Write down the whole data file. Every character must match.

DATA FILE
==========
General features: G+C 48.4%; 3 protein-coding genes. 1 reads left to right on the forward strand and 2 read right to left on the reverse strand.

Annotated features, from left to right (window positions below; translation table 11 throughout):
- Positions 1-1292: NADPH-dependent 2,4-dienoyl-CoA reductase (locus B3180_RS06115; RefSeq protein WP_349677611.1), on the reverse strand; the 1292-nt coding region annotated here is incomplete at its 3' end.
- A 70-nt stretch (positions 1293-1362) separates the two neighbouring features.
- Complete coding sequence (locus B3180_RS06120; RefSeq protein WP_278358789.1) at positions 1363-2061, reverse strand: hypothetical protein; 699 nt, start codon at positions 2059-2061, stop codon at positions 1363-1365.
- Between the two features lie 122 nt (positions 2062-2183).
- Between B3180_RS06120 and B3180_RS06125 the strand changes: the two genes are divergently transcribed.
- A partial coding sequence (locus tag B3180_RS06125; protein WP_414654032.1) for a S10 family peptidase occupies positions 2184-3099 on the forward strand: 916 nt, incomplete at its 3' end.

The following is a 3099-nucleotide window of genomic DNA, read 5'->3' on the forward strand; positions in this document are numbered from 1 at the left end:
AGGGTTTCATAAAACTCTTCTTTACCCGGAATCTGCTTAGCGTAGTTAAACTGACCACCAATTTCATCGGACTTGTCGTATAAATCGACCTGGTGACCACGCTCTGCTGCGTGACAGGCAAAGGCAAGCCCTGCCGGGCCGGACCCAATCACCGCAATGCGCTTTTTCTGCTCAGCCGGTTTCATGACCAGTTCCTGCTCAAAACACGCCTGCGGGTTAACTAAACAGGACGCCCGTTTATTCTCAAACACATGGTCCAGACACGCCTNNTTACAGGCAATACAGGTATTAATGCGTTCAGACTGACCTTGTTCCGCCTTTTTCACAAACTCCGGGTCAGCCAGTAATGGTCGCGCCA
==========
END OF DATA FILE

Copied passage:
General features: G+C 48.4%; 3 protein-coding genes. 1 reads left to right on the forward strand and 2 read right to left on the reverse strand.

Annotated features, from left to right (window positions below; translation table 11 throughout):
- Positions 1-1292: NADPH-dependent 2,4-dienoyl-CoA reductase (locus B3180_RS06115; RefSeq protein WP_349677611.1), on the reverse strand; the 1292-nt coding region annotated here is incomplete at its 3' end.
- A 70-nt stretch (positions 1293-1362) separates the two neighbouring features.
- Complete coding sequence (locus B3180_RS06120; RefSeq protein WP_278358789.1) at positions 1363-2061, reverse strand: hypothetical protein; 699 nt, start codon at positions 2059-2061, stop codon at positions 1363-1365.
- Between the two features lie 122 nt (positions 2062-2183).
- Between B3180_RS06120 and B3180_RS06125 the strand changes: the two genes are divergently transcribed.
- A partial coding sequence (locus tag B3180_RS06125; protein WP_414654032.1) for a S10 family peptidase occupies positions 2184-3099 on the forward strand: 916 nt, incomplete at its 3' end.

The following is a 3099-nucleotide window of genomic DNA, read 5'->3' on the forward strand; positions in this document are numbered from 1 at the left end:
AGGGTTTCATAAAACTCTTCTTTACCCGGAATCTGCTTAGCGTAGTTAAACTGACCACCAATTTCATCGGACTTGTCGTATAAATCGACCTGGTGACCACGCTCTGCTGCGTGACAGGCAAAGGCAAGCCCTGCCGGGCCGGACCCAATCACCGCAATGCGCTTTTTCTGCTCAGCCGGTTTCATGACCAGTTCCTGCTCAAAACACGCCTGCGGGTTAACTAAACAGGACGCCCGTTTATTCTCAAACACATGGTCCAGACACGCCTNNTTACAGGCAATACAGGTATTAATGCGTTCAGACTGACCTTGTTCCGCCTTTTTCACAAACTCCGGGTCAGCCAGTAATGGTCGCGCCA